China denies claims of spying on the African Union headquarters

African Union Headquarters in Addis Ababa, Ethiopia

China has denied claims that it spied on the African Union headquarters which it helped build in the Ethiopian capital, Addis Ababa in 2012.

Chinese ambassador to the African Union, Kuang Weilin, described the claims reported by French media Le Monde Afrique as “absurd” and “preposterous”.

He told the media in Addis Ababa that “it is very difficult to understand the claims” and it was entirely untrue, the BBC reports.

“I really question its intention. I think it will undermine and send a very negative message to people. I think it is not good for the image of the newspaper itself. Certainly, it will create problems for China-Africa relations,” he added.

An investigation conducted by French media Le Monde Afrique and published on Saturday revealed that in the past five years, data from the AU servers in Ethiopia were transferred to servers in Shanghai at odd hours.

“In January 2017, the AU’s technical staff discovered that its servers were strangely active with a peak in data transfer between midnight and 2 am when it’s offices were empty. A computer scientist found that there was a massive transfer of internal data of the AU,” the report said.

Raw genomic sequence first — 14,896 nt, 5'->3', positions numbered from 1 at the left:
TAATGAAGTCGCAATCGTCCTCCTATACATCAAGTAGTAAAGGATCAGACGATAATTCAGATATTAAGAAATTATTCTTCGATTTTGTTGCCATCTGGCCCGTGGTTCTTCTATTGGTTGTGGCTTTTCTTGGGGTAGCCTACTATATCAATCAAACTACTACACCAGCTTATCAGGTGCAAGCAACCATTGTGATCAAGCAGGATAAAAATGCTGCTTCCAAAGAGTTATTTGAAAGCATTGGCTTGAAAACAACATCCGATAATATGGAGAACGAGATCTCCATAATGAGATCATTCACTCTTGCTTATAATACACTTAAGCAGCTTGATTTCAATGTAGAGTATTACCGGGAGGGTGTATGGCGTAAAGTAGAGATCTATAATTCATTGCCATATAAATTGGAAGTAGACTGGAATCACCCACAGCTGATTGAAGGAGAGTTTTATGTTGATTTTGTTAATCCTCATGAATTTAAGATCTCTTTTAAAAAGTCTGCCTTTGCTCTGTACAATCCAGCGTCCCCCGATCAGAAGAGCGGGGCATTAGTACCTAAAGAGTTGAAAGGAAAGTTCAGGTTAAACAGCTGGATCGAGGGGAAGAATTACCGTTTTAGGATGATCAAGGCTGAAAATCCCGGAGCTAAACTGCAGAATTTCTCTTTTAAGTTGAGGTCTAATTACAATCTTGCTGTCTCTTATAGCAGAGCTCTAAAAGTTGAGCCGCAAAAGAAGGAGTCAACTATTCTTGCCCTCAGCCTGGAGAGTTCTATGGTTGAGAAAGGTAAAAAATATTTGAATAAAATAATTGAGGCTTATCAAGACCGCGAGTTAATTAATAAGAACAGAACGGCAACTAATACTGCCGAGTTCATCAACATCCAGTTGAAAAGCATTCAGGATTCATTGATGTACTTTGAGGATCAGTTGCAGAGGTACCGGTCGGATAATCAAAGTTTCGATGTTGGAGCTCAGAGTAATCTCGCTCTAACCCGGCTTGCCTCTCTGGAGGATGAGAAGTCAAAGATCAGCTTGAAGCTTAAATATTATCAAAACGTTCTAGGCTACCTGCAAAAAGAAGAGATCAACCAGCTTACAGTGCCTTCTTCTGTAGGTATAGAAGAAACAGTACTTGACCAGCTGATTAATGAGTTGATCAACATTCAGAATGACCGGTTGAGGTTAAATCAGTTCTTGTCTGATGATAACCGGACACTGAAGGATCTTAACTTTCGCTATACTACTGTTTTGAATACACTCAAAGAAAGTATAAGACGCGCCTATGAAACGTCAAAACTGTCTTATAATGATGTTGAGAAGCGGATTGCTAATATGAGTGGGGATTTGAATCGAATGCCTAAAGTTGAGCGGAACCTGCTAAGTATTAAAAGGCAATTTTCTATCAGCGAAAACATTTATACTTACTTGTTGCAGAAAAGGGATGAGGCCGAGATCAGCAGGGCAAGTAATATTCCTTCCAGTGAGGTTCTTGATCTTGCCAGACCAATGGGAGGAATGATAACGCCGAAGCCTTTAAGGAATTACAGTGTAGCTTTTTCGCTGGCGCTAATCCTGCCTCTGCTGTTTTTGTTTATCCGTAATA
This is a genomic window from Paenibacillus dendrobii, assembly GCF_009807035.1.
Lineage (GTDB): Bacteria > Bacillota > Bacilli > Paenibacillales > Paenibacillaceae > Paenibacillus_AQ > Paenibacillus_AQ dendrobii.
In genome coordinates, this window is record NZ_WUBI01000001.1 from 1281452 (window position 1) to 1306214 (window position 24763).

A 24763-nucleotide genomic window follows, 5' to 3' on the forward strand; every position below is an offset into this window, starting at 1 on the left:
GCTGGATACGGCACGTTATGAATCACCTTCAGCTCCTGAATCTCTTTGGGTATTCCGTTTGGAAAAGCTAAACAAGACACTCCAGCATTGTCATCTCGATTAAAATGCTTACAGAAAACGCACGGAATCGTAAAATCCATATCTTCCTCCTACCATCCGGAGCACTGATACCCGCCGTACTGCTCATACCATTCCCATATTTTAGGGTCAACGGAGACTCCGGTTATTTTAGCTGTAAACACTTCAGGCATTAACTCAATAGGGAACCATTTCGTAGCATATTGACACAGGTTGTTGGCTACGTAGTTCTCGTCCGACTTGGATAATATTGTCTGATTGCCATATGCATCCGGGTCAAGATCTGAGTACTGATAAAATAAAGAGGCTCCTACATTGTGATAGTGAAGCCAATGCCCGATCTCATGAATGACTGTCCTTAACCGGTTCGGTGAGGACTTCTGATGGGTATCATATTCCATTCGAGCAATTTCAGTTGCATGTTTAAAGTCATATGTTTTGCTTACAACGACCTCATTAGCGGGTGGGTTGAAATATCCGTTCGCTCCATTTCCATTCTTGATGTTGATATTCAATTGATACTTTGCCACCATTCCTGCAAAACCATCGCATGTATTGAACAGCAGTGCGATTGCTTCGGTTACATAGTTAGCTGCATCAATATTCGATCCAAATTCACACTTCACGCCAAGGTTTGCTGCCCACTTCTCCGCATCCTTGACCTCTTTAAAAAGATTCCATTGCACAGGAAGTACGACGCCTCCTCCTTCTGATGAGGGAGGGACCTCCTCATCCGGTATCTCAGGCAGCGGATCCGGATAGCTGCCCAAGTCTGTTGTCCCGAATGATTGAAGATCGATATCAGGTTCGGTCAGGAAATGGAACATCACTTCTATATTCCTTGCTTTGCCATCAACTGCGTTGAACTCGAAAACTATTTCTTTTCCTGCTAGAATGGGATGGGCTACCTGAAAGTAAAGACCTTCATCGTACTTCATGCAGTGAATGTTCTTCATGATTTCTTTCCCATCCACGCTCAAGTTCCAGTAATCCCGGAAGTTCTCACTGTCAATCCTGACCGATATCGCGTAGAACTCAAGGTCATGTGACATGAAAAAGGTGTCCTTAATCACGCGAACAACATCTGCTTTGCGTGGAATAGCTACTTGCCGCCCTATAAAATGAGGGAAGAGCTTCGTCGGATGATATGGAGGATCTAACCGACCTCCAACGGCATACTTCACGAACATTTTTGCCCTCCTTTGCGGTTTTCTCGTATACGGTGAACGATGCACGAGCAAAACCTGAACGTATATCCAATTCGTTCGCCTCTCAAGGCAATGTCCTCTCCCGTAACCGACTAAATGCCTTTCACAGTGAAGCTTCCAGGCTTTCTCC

Every night, the secrets of the institution were stored more than 8,000 km away from Addis Ababa on mysterious servers hosted somewhere in Shanghai, the report added citing unnamed internal sources.

It said the discovery resulted in the change of servers and security experts from Algeria who checked the entire building found microphones installed in desks.

Another anonymous official told the newspaper that the Chinese are not the only ones spying on the AU. The report said documents received in collaboration with The Intercept indicate that the US National Security Agency (NSA) and the British intelligence agencies (GCHQ) have also spied on the AU building.

This article by Ismail Akwei was first published on

Published by Ismail Akwei

Ismail Akwei is an international journalist, digital media and communications professional, editor, writer, arts, culture and tourism advocate, human rights activist, pan-Africanist, tech enthusiast and history buff. He has worked with multinational media companies across Africa and has over a decade’s experience in journalism.

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